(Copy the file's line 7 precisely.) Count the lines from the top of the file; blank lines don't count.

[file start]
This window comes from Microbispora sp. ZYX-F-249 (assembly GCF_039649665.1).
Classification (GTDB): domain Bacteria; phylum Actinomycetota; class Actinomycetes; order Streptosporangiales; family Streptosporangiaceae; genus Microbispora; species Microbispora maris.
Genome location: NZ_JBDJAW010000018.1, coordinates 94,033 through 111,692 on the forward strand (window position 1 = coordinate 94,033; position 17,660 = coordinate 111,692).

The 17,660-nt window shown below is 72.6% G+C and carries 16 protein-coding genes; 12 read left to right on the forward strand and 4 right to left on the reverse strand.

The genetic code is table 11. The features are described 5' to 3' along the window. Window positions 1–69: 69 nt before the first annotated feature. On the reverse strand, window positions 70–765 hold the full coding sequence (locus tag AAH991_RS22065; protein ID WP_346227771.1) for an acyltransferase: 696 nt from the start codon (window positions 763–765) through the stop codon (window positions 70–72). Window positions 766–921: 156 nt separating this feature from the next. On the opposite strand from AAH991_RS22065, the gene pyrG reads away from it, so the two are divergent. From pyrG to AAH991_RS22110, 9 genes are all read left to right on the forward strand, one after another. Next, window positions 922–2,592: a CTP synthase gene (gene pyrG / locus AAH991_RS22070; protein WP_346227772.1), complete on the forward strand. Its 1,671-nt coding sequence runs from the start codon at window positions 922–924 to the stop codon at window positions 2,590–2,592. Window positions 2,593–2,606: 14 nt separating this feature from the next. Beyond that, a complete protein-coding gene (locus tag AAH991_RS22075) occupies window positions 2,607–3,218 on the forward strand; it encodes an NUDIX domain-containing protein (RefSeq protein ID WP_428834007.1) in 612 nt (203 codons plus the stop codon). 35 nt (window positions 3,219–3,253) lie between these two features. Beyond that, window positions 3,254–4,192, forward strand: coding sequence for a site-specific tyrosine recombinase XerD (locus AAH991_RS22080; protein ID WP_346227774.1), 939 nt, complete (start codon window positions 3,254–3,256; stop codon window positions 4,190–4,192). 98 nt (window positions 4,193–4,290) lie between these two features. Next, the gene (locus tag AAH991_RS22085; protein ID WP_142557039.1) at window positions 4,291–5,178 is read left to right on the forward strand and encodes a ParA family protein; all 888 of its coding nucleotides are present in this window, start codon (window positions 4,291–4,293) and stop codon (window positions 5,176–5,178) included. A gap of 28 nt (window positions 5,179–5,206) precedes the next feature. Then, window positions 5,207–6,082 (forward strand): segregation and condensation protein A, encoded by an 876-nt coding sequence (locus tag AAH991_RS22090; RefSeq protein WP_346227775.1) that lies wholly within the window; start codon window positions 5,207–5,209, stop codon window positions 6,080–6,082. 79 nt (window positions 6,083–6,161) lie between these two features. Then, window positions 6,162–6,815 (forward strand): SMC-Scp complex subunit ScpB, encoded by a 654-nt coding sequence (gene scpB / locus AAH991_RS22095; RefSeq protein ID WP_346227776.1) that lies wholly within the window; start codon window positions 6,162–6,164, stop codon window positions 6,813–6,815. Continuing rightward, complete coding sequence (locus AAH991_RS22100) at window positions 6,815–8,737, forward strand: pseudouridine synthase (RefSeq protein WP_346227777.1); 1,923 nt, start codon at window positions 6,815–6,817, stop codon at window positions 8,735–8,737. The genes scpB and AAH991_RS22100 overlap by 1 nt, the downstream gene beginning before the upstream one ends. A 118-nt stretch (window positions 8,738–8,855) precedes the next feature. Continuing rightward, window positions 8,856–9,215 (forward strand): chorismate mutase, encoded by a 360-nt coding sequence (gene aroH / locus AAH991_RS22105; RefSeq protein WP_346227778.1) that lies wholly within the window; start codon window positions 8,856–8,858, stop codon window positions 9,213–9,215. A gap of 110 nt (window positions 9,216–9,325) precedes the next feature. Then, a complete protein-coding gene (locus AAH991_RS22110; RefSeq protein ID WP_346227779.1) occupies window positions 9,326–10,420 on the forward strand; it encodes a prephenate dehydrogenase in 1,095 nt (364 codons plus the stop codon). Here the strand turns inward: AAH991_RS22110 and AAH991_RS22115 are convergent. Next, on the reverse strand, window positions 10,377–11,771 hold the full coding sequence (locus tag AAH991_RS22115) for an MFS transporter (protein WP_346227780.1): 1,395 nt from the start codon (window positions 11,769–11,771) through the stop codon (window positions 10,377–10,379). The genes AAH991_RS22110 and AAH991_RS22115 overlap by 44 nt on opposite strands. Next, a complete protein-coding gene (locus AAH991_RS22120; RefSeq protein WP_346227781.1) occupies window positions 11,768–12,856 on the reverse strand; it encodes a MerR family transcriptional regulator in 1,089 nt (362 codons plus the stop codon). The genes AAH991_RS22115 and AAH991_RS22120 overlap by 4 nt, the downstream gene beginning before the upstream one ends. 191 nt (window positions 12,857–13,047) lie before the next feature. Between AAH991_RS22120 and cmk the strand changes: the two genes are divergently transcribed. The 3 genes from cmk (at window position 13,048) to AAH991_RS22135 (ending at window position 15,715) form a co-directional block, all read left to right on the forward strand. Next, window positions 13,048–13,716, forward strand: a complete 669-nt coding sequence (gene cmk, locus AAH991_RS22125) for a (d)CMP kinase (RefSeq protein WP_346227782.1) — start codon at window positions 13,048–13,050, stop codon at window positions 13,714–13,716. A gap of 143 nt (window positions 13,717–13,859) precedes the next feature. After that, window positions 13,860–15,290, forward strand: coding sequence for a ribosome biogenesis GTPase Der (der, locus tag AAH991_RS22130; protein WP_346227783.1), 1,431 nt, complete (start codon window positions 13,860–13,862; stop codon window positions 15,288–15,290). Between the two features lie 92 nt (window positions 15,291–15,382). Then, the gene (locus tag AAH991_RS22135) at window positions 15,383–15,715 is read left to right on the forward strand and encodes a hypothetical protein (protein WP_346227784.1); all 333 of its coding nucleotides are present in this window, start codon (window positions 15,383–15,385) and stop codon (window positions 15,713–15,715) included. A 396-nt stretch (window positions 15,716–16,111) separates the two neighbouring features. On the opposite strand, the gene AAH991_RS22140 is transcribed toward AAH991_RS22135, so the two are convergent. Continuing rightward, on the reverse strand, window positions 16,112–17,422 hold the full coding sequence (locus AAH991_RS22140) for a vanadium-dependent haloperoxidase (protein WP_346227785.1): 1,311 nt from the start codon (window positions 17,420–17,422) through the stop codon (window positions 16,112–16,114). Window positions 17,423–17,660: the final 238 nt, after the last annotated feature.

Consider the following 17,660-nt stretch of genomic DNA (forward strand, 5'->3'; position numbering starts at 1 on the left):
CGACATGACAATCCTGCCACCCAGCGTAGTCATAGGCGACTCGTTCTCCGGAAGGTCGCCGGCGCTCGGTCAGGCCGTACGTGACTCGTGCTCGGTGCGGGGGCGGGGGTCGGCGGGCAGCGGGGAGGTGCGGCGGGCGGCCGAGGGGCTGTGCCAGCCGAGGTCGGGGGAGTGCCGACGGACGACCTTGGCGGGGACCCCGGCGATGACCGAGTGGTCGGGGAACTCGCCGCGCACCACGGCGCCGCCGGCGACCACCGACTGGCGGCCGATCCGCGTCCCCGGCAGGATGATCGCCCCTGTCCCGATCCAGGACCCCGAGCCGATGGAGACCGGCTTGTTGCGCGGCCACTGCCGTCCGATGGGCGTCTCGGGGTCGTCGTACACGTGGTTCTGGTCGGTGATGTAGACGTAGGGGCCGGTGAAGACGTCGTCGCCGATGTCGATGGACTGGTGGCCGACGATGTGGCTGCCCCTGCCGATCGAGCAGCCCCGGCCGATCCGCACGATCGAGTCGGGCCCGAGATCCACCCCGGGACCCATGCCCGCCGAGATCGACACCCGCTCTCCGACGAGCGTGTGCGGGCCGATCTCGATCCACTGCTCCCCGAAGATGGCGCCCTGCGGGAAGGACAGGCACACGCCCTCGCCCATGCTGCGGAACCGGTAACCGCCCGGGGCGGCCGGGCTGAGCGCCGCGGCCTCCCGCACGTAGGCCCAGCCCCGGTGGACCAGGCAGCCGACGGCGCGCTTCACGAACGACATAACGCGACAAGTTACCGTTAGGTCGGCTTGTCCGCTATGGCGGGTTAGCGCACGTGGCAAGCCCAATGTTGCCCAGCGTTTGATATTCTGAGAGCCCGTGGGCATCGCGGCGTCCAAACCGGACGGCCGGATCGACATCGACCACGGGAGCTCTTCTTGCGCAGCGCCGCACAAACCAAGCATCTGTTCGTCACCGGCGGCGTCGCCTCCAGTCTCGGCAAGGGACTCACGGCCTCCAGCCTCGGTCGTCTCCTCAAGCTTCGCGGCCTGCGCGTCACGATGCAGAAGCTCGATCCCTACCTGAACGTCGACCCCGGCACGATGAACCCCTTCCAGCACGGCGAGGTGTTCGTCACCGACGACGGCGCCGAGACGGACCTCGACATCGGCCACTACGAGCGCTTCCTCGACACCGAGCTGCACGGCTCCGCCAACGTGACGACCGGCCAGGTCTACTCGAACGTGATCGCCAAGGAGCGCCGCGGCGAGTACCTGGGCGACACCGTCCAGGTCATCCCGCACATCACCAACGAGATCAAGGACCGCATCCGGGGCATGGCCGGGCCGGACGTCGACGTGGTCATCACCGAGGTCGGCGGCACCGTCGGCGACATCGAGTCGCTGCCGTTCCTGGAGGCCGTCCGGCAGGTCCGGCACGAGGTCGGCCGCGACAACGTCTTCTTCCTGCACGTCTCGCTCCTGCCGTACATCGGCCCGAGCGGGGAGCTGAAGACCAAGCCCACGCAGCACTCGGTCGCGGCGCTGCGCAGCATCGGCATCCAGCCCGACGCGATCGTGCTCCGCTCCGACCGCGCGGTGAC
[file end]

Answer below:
CGACATGACAATCCTGCCACCCAGCGTAGTCATAGGCGACTCGTTCTCCGGAAGGTCGCCGGCGCTCGGTCAGGCCGTACGTGACTCGTGCTCGGTGCGGGGGCGGGGGTCGGCGGGCAGCGGGGAGGTGCGGCGGGCGGCCGAGGGGCTGTGCCAGCCGAGGTCGGGGGAGTGCCGACGGACGACCTTGGCGGGGACCCCGGCGATGACCGAGTGGTCGGGGAACTCGCCGCGCACCACGGCGCCGCCGGCGACCACCGACTGGCGGCCGATCCGCGTCCCCGGCAGGATGATCGCCCCTGTCCCGATCCAGGACCCCGAGCCGATGGAGACCGGCTTGTTGCGCGGCCACTGCCGTCCGATGGGCGTCTCGGGGTCGTCGTACACGTGGTTCTGGTCGGTGATGTAGACGTAGGGGCCGGTGAAGACGTCGTCGCCGATGTCGATGGACTGGTGGCCGACGATGTGGCTGCCCCTGCCGATCGAGCAGCCCCGGCCGATCCGCACGATCGAGTCGGGCCCGAGATCCACCCCGGGACCCATGCCCGCCGAGATCGACACCCGCTCTCCGACGAGCGTGTGCGGGCCGATCTCGATCCACTGCTCCCCGAAGATGGCGCCCTGCGGGAAGGACAGGCACACGCCCTCGCCCATGCTGCGGAACCGGTAACCGCCCGGGGCGGCCGGGCTGAGCGCCGCGGCCTCCCGCACGTAGGCCCAGCCCCGGTGGACCAGGCAGCCGACGGCGCGCTTCACGAACGACATAACGCGACAAGTTACCGTTAGGTCGGCTTGTCCGCTATGGCGGGTTAGCGCACGTGGCAAGCCCAATGTTGCCCAGCGTTTGATATTCTGAGAGCCCGTGGGCATCGCGGCGTCCAAACCGGACGGCCGGATCGACATCGACCACGGGAGCTCTTCTTGCGCAGCGCCGCACAAACCAAGCATCTGTTCGTCACCGGCGGCGTCGCCTCCAGTCTCGGCAAGGGACTCACGGCCTCCAGCCTCGGTCGTCTCCTCAAGCTTCGCGGCCTGCGCGTCACGATGCAGAAGCTCGATCCCTACCTGAACGTCGACCCCGGCACGATGAACCCCTTCCAGCACGGCGAGGTGTTCGTCACCGACGACGGCGCCGAGACGGACCTCGACATCGGCCACTACGAGCGCTTCCTCGACACCGAGCTGCACGGCTCCGCCAACGTGACGACCGGCCAGGTCTACTCGAACGTGATCGCCAAGGAGCGCCGCGGCGAGTACCTGGGCGACACCGTCCAGGTCATCCCGCACATCACCAACGAGATCAAGGACCGCATCCGGGGCATGGCCGGGCCGGACGTCGACGTGGTCATCACCGAGGTCGGCGGCACCGTCGGCGACATCGAGTCGCTGCCGTTCCTGGAGGCCGTCCGGCAGGTCCGGCACGAGGTCGGCCGCGACAACGTCTTCTTCCTGCACGTCTCGCTCCTGCCGTACATCGGCCCGAGCGGGGAGCTGAAGACCAAGCCCACGCAGCACTCGGTCGCGGCGCTGCGCAGCATCGGCATCCAGCCCGACGCGATCGTGCTCCGCTCCGACCGCGCGGTGAC